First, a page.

As socialtables.com says, “the event planning industry has come a long way from the binder-toting, paper-based system of the near distant memory of the early 2000’s. Today, advances in technology have led to sweeping improvements in the events management field. These improvements have streamlined and consolidated our meeting systems, making it easier for event planners to get their jobs done.”
The site goes on to identify what it believes are five of the most important event technology trends “that will have a significant effect on the event planning industry as a result of meeting planning automation.”
Those five trends are: radio frequency identification (RFID); multi-use apps; wearable technology; virtual reality; and social media.
Again, I’m interested to see to what level the MICE practitioners in Africa are embracing some of these new technologies.
“Most corporates have started seeing technology as a way to work smarter and more efficiently, and they are looking to their travel agents and MICE organisers to offer solutions,” says Maru. “One example is that often companies are requesting a more streamlined RSVP system. They want a dedicated website for their event, or even a dedicated app. Also, conference rooms with advanced technology systems, good internet speed and good and natural light.”
At the bare minimum, any technological offering has to have its basis in robust connectivity infrastructure, and it’s here, it seems, that some suppliers are focusing their efforts, before going after the bells and whistles.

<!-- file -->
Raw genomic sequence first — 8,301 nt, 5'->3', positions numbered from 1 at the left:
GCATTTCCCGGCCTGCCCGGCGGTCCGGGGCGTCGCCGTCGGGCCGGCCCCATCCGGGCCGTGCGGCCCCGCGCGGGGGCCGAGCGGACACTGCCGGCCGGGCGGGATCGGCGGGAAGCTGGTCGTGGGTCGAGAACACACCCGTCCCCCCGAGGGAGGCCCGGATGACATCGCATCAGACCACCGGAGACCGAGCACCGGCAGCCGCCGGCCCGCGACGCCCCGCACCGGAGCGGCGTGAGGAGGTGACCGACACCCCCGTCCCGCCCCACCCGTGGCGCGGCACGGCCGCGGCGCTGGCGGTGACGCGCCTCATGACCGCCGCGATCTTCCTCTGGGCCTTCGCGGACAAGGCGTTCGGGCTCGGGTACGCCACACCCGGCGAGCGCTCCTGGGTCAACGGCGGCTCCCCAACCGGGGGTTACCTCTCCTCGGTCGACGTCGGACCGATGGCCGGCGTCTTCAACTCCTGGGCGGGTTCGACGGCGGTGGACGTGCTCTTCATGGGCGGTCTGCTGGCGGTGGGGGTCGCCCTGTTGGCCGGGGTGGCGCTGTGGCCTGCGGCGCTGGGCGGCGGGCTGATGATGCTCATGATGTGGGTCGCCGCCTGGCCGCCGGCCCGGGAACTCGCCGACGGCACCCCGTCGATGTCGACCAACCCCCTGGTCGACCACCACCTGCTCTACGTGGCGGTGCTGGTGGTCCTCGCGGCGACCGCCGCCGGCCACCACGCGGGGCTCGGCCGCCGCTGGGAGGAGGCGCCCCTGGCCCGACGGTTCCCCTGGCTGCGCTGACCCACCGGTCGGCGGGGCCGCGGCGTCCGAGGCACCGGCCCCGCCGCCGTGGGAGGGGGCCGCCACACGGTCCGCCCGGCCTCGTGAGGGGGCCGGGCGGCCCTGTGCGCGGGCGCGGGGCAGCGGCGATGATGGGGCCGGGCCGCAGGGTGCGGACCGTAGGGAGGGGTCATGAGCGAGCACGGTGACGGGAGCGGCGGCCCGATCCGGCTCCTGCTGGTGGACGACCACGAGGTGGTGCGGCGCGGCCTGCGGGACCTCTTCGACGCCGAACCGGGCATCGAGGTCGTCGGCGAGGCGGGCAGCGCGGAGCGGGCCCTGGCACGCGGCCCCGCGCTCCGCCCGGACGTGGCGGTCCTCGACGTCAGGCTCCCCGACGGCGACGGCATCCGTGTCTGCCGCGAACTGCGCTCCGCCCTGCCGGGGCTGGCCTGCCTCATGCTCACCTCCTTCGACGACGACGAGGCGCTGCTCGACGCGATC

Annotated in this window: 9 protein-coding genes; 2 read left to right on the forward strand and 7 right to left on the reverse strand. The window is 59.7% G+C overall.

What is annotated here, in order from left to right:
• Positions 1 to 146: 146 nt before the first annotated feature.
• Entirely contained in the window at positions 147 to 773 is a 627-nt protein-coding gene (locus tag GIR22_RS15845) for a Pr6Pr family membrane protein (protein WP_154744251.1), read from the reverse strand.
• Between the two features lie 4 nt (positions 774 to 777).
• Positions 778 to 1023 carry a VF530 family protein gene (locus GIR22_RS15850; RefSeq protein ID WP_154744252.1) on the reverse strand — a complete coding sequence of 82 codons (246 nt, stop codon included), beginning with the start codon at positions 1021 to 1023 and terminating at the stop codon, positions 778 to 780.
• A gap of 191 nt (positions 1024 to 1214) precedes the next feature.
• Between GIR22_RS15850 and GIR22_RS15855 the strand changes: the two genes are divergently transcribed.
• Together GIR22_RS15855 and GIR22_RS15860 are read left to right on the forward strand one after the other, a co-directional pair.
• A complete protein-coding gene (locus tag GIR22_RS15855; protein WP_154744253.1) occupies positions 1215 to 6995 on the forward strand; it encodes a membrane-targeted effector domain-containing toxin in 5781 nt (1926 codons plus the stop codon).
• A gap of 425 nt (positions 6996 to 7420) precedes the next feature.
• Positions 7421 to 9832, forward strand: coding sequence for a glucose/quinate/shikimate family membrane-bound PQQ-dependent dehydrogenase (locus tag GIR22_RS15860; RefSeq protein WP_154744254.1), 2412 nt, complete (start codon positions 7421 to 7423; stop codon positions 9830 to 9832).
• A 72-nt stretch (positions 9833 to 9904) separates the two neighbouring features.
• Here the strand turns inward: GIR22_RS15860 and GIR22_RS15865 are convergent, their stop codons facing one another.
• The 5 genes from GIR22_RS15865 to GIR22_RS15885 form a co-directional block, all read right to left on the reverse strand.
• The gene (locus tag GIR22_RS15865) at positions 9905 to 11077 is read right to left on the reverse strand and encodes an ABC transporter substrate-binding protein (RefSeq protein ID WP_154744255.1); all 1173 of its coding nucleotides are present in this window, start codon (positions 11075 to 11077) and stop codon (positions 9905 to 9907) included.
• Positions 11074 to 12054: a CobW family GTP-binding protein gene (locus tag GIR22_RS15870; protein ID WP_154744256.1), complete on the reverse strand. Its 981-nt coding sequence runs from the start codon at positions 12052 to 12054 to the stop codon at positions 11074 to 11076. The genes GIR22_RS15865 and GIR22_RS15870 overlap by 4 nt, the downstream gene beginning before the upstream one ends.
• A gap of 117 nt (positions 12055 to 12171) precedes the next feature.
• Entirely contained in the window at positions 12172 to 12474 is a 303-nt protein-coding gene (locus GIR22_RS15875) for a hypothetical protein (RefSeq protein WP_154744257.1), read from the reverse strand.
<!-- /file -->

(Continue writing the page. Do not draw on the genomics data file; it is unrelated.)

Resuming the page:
“We have recently implemented a new wi-fi system throughout the hotel, increasing our speed to world-class standards of a 100- meg fibre line,” says Wernich. “This has helped us with video conferencing, which is coming up more and more. Connectivity and being able to connect on the go has become more and more important for our MICE clients.”
“We offer complimentary uncapped wi-fi,” says Schroder, speaking on behalf of the aha Gateway Hotel in Durban. “Should a client require a dedicated (stronger) wi-fi line, we can arrange this with our preferred supplier. We have found that more clients have the latest computers which support HDMI only. As a result of this, we have bought HDMI converters and through that we have not lost any business.”